I was just explaining what this photo evokes for me, but, looking at it, I can also see something else: the woman looking through the telescope is my mother. In another photo, I see a painter I knew as a child, in the studio I always used to play in; and in another, a woman in a village we used to visit often. So, it’s impossible for me to be objective looking at these pictures. That is where the interest and the limit of my point of view lies. For the exhibition planned in Berlin, for example, it amuses me to think that other people will be able to look at these photos, discover them, and like them or not like them, depending on what they evoke for them. It may well provoke visual encounters that I have never imagined because of the influence of my own story.
I consider it an incredible chance for someone who was an amateur photographer to have the opportunity to show his work just like that of a professional photographer. I find it inspiring to know that someone who just loved to look can be taken seriously. And my father truly worked on his eye.
Q: Do you, who knows your father’s pictures so well and have delved into his archives to prepare the exhibition and his publication, see a progression in his gaze?
A: I think that the Eighties and Nineties were his photographic years. 1960 was the beginning, then his photography increasingly grew to become a truly active, effervescent gaze. That corresponds, for that matter, with what were probably his richest professional years. But also, simply, with his own maturity as a man. And like always with my father, things were never dissociated That is to say that the love and the energy that he invested in his work were the same that he invested in his private life and his photographs. He constantly sought to create connections.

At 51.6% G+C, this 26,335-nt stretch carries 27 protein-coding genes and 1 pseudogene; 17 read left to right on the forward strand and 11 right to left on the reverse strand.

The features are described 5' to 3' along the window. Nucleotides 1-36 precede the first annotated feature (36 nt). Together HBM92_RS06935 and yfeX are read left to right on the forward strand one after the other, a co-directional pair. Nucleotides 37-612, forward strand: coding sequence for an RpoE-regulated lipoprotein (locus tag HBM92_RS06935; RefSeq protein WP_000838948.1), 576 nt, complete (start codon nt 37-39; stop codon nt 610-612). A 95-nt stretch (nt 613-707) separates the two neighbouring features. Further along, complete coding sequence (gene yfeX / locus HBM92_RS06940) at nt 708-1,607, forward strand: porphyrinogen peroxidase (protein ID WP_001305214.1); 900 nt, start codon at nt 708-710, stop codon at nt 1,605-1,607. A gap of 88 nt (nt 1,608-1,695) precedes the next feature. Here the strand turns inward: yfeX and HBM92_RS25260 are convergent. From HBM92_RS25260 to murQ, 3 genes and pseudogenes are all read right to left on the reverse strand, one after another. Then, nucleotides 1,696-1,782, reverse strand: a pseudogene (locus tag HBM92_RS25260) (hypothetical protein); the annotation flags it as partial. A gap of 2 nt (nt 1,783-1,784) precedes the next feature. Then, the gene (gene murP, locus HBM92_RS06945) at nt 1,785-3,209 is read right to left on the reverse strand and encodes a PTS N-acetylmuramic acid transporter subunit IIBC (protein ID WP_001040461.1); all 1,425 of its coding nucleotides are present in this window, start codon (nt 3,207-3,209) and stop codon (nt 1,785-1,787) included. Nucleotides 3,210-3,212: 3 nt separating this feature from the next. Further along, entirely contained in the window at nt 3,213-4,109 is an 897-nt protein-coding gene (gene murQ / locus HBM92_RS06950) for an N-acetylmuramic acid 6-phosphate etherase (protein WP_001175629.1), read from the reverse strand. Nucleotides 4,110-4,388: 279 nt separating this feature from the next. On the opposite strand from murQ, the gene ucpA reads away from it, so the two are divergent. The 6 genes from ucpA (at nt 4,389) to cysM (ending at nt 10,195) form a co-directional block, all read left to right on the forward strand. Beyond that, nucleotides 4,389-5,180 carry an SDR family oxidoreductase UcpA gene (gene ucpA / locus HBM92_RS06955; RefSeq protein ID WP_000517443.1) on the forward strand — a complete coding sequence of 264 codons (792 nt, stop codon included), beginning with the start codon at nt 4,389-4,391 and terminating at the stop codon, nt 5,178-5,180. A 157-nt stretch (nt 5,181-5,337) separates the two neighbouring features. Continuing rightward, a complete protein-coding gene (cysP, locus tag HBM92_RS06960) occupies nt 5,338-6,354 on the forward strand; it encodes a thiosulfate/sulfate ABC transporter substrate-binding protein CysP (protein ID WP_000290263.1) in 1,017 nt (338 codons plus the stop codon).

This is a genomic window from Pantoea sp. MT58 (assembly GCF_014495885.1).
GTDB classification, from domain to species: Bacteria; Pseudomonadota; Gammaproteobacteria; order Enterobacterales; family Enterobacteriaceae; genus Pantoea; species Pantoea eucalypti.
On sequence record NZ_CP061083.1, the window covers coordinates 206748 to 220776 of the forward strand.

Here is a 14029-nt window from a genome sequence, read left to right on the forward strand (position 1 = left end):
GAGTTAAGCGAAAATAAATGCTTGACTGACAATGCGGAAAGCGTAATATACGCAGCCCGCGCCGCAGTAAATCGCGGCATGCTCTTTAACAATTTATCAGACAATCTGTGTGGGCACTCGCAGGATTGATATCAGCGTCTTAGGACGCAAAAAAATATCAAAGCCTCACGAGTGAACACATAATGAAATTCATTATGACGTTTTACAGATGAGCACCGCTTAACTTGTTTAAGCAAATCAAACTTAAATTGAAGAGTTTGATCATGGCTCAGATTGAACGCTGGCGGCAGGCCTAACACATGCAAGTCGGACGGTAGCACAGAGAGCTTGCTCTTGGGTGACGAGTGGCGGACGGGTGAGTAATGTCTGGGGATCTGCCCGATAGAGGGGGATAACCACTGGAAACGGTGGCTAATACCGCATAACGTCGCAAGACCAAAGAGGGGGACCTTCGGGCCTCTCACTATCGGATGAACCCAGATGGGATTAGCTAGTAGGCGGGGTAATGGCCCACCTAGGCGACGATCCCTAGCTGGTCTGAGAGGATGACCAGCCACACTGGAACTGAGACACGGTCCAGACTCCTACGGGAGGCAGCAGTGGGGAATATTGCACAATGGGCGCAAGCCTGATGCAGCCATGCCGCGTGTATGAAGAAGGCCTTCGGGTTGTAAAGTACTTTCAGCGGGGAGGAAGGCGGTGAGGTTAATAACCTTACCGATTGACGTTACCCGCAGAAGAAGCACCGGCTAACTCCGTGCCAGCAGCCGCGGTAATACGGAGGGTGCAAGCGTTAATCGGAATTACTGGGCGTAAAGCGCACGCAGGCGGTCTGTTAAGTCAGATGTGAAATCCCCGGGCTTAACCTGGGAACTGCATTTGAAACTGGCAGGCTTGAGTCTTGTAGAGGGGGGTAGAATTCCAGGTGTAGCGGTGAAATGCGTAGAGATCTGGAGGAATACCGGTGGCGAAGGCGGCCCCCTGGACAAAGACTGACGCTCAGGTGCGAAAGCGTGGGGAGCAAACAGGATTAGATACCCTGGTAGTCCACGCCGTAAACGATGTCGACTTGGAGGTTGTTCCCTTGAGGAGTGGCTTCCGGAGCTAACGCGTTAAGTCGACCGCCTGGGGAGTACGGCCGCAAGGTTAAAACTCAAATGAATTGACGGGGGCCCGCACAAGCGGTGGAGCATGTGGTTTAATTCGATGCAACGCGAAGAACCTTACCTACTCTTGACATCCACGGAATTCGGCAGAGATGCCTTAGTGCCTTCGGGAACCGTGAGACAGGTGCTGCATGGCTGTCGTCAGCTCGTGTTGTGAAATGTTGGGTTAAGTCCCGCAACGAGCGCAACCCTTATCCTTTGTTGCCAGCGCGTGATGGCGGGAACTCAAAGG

I think, therefore, that it is coherent to assert that his photographic years also correspond to his best professional years. It must have been a moment when he was “in sync”: in sync with his gaze, in sync with his brain, in sync with something that can be described as an openness to the world. My father was incredibly curious about others, but not in a self-interested way. The possibility of “using” came through his curiosity. He wouldn’t say, “How am I going to make the most of this?” Instead, he would ask, “How might we create something from this?” I believe that that emanated from a pure, disinterested movement in the absolute.
Q: Earlier, you talked about what you consider an interesting photograph. What was Mr. Dumas’ opinion of a good photo? What characteristics did it need to have to be taken into consideration, selected? I imagine that you had to ask yourself this question when you were selecting the images for the book.